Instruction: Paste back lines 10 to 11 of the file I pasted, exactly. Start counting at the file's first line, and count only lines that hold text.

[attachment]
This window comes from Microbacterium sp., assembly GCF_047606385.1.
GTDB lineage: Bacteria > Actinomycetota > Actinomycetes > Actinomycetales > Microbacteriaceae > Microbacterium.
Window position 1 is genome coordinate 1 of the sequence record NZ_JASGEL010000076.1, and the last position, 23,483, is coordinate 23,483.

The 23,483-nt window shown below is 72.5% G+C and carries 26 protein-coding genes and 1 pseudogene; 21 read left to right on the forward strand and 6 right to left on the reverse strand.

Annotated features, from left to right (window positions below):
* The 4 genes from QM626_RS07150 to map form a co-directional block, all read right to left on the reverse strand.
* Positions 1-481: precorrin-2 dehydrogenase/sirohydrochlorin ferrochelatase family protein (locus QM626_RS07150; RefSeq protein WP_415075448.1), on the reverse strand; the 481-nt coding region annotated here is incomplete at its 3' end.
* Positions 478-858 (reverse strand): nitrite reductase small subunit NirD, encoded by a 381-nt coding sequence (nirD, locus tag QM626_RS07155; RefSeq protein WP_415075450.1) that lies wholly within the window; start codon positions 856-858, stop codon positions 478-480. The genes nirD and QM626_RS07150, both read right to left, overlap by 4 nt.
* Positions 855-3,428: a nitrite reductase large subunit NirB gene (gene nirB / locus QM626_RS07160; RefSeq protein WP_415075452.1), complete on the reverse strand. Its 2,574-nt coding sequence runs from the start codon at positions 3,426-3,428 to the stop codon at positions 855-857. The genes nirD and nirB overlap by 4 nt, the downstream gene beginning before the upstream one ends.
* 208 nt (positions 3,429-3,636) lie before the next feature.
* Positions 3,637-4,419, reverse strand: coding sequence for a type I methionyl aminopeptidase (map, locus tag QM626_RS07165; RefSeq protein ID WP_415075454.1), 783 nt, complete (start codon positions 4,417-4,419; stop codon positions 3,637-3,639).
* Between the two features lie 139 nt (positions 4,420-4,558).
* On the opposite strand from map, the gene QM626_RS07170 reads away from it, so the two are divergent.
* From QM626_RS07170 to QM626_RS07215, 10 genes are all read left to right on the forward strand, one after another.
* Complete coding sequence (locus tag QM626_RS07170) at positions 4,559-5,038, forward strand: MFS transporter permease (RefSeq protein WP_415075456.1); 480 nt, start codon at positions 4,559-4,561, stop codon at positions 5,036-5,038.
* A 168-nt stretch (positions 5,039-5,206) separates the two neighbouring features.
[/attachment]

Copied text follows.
* 208 nt (positions 3,429-3,636) lie before the next feature.
* Positions 3,637-4,419, reverse strand: coding sequence for a type I methionyl aminopeptidase (map, locus tag QM626_RS07165; RefSeq protein ID WP_415075454.1), 783 nt, complete (start codon positions 4,417-4,419; stop codon positions 3,637-3,639).